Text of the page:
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April 25, 2014
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Our ‘Frenchman’s Pond’


Have you read any of the books written by John Voelker? This gentleman was once a Supreme Court Justice of the State of Michigan. If not his book, perhaps you are familiar with his short essay, “Testament of Fisherman.” In all of his writings, he used the pen name Robert Traver. He burst onto the national scene when in 1958 he wrote the novel “Anatomy of a Murder.” The book attracted the attention of Hollywood. It was made into a movie starring Jimmy Stewart and Lee Remick. The financial success of the book allowed Judge Voelker, late in life, to devote himself to writing and fly fishing. His favorite fishing place was located on the Upper Peninsula of Michigan. His name for this secret spot was Frenchman’s Pond. The pond and the rickety old cabin that sat beside it were made famous through his books, titled “Trout Madness,” “Trout Magic” and “Anatomy of a Fisherman.” He often wrote of “the pleasure of sipping bourbon out of an old tin cup.” I own his three fishing books, and they are great reading material. His short essay, “Testament of a Fisherman,” begins with the line, “I fish because I love to; because the environs where trout are found, are invariably beautiful; and hate the environs where crowds of people are found, which are invariably ugly.” In a one-minute reading, he sums up why fishing is such an attractive sport. Charles Kuralt, famous for his commentaries on radio and television once described Judge Voelker as, “the greatest man he had ever interviewed.” Kuralt, himself, was an expert fly fisher.

Our stay in Texas has proved to be longer than expected. First, we were here for our grandson’s high school graduation. Now it is the ongoing efforts by the oncologist to stabilize the way Barbara’s blood reacts to the medications she takes for her chronic myeloid leukemia. Over time, both of us had developed a bad case of Fishitis. The only cure for this particular malady is to go fishing. This prompted us to seek out our own Frenchman’s Pond. We did find one. It is a small pond only 25 minutes east of Trophy Club, TX. It is known that Judge Voelker’s pond contained mostly small brook trout. Similarly, our pond’s largemouth bass and brim are not exactly tackle busters. Even so, on a two-weight eight-foot, eight-inch Winston graphite rod, the bass and the brim are capable of putting a pretty bend in the rod.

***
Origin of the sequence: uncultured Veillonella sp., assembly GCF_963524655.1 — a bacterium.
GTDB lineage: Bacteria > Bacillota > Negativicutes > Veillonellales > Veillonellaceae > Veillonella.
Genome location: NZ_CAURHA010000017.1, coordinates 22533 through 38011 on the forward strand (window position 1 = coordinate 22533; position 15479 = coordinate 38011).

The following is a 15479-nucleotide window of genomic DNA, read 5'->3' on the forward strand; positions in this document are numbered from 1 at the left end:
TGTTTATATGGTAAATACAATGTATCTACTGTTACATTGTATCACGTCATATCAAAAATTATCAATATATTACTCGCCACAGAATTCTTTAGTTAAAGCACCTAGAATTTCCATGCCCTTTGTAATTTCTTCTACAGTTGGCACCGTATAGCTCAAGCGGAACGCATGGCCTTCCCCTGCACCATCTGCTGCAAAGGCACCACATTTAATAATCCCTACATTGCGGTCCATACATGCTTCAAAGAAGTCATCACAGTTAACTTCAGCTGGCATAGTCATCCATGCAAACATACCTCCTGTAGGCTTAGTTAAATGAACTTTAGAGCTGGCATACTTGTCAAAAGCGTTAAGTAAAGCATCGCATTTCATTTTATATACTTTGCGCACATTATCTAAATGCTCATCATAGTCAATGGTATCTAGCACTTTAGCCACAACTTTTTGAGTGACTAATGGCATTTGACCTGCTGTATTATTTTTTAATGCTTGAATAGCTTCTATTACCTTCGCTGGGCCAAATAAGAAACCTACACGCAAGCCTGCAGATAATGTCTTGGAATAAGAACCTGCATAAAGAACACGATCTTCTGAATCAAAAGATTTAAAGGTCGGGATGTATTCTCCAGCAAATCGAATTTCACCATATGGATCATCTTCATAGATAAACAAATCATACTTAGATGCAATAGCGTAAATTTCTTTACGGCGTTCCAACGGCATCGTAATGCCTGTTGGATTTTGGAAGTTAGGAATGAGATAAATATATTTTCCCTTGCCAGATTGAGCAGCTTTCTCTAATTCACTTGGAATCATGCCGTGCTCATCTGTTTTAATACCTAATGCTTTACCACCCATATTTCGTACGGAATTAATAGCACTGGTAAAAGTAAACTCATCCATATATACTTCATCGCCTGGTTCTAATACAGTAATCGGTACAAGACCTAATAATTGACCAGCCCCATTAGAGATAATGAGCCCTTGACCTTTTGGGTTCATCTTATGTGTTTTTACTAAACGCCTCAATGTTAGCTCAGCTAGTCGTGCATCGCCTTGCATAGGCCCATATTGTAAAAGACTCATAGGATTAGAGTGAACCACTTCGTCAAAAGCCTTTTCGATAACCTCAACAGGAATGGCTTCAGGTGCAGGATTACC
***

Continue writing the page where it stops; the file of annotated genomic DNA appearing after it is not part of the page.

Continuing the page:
You will not find this Winston rod in any catalog. In 1993, their rods were made for the Japanese market. They sold poorly in Japan. Winston allowed them to be returned and then distributed them to selected Winston dealers. Joe McFadden’s shop in Hankins, NY received two of these rods. Barbara and I liked them so much we bought both of them. This is a perfect rod for our Frenchman’s Pond.

When we fish there, we share the rod. One of us will fish, while the other sits and rests. After either a missed strike or a captured fish, the sitter becomes the fisher while the fisher sits. Occasionally our pond surprises us. One evening last week, right at dusk, it became Barb’s turn to fish. The fly in use was a yellow, size-12 deer-hair popper. The design of the bug has long been credited to H.G. Tapply. For 35 years, Tapply wrote a column for Field and Stream titled “Taps Tips.” In the 1995 January-February issue of American Angler magazine, the derivation of “Taps Bug” was thoroughly described. The article states, “For more than half a century, ‘Taps Bus’ has been used to fool bass and other fishes.”

In the fading light, Barb cast the little bug out onto the stillness of the pond. She then made a short strip with the fly line, causing the bug to make a little “pop.” The ripples this caused gradually faded away. Unknown to her, a bass attracted by the “pop” was now watching the bug intently. Aha, here were two predators, their muscles tense with anticipation, about to be entwined. Barb raised the rod tip slightly, causing the bug to jiggle producing a tiny ripple. The bug disappeared. The two were now joined, one in fear, the other in exhilaration. The lithe rod became bent in a tight arc. Moments later, I took Barbara’s picture holding the largest bass our pond has produced. Ah, that little jiggle. At 83 years of age, she still has the fishing touch of a Great Blue Heron.